Thursday, December 8, 2011

The Top 100 Songs of 2011 -- #81: "Ethiopia" - Red Hot Chili Peppers

Red Hot Chili Peppers didn't have a big year in 2011, but I don't think anyone really expected them to. After guitarist John Frusciante's second departure, many people were rightfully worried. Upon Frusciante's first departure, the band picked up Dave Navarro, and the less said about that particular RHCP period, the better. Now, following departure number two, the Chili Peppers enlisted Josh Klinghoffer, himself a close friend of Frusciante and the rest of the band. Already a plus, right?

The band released I'm With You as their new official release sans Frusciante. The result was jumbled and lacking something, and I think I know what that something is (hint: I've mentioned him quite a few times already). Thankfully, at least Klinghoffer's guitar work was not too far-removed from his predecessor's, making his entrance a more seamless transition than that of Frusciante to Navarro.

Most of the members of the band were still on their usual game, especially bassist Flea. His bass work stood out over Klinghoffer's more subdued style; it almost seemed as if the guitarist was content to relinquish a starring role to the bassist rather than go all out with his licks.

"Ethiopia" is a song in which Klinghoffer, Flea and the rest of the game are fairly evenly matched. Flea's bassline is catchy and bouncy, but Klinghoffer's riffs are sometimes mesmerizing. He's not as out on the frontlines with his playing as Frusciante was, but you can hear the Frusciante influence.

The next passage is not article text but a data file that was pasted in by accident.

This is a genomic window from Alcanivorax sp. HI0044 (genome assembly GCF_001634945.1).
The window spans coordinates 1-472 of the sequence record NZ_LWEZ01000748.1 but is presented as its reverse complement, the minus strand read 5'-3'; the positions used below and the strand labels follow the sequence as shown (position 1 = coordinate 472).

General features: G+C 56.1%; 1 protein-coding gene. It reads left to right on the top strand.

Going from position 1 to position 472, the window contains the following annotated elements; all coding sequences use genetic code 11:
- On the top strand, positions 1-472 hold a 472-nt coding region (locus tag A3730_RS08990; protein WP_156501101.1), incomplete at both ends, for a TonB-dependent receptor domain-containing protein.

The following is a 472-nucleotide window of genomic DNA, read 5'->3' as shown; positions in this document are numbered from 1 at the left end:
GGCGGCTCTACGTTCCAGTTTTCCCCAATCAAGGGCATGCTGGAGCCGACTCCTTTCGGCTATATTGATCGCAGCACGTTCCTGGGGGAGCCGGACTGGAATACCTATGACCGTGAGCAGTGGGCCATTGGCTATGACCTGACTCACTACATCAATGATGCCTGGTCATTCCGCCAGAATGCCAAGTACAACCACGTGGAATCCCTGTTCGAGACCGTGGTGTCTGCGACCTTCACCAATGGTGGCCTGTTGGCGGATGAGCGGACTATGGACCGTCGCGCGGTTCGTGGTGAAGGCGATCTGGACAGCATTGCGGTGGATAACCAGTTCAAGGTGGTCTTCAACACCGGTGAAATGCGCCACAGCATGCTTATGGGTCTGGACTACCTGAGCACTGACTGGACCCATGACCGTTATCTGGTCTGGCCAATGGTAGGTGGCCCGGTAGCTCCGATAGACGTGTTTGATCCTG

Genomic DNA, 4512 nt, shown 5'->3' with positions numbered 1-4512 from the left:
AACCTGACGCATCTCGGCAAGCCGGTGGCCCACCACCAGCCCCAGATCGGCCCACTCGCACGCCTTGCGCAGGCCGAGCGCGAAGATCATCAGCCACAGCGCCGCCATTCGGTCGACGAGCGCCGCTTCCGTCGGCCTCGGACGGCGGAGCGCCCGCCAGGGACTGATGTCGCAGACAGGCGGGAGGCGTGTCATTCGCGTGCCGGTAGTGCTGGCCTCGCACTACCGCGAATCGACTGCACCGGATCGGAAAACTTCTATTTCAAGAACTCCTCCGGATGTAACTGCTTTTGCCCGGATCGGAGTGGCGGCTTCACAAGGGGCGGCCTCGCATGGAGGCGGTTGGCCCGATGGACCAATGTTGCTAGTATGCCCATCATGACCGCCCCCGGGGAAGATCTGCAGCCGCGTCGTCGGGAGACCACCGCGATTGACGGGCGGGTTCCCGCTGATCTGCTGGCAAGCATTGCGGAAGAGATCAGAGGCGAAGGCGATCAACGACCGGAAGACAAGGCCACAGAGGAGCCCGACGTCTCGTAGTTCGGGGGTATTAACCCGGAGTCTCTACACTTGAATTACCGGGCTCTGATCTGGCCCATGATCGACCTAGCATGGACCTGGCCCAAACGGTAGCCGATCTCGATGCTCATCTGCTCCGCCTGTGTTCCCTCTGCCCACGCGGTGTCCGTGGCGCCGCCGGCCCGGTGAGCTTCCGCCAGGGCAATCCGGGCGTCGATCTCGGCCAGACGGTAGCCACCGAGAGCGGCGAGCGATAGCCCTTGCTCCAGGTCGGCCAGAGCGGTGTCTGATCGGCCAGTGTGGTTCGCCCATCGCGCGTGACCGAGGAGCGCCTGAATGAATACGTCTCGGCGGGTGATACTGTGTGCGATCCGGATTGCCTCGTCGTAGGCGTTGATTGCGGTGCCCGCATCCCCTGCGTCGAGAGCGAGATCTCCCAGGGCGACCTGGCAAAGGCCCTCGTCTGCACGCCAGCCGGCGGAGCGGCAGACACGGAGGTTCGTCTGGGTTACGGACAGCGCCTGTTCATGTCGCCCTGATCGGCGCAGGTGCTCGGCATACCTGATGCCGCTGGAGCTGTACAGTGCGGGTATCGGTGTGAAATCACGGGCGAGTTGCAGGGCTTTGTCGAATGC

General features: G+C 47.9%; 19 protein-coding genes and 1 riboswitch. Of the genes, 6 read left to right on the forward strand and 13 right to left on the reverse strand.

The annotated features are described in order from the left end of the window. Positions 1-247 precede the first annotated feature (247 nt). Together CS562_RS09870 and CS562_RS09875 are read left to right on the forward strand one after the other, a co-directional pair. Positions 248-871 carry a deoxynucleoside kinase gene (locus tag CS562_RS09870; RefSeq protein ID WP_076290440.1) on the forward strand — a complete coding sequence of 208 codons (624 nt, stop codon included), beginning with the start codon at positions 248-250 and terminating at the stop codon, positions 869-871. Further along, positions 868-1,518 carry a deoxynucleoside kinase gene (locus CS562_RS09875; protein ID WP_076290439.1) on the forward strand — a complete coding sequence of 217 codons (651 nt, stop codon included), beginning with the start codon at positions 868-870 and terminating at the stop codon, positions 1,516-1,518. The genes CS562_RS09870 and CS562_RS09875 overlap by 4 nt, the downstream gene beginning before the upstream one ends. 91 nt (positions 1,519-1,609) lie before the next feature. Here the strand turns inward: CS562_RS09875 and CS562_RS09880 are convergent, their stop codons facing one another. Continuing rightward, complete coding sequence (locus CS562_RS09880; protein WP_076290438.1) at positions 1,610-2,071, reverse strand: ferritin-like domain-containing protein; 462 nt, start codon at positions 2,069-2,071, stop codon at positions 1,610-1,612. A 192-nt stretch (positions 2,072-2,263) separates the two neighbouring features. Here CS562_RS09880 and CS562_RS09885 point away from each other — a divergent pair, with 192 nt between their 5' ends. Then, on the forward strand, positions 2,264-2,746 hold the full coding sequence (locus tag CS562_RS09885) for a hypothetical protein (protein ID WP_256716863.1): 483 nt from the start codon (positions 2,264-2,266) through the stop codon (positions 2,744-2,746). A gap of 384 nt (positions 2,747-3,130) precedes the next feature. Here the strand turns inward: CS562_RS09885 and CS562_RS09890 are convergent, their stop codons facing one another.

The chorus is where it's at here. Following a decidedly Chili Peppers-esque verse, the song explodes in a big way, with the band about as loud as it gets throughout the entire record.

But that's not all to listen to. Take time to appreciate Klinghoffer's subtle guitar stylings, some of which garner more appreciation with each listen.

This is a weird crossroad for RHCP. They've lost arguably the main driving force of their music, but in his place they have a guitarist who takes some pages from his predecessor, but with a subdued approach to his role in the band. Even though Klinghoffer is featured prominently in the song, his licks have the feel of a supporting-role performer, which was not always true of Frusciante.

Many enjoyed "Ethiopia" and the record it was on, with the album garnering the band a GRAMMY nomination. But despite its polarizing nature, I think many can agree on one thing -- this song is big, and it's good to see RHCP still taking that road on occasion.

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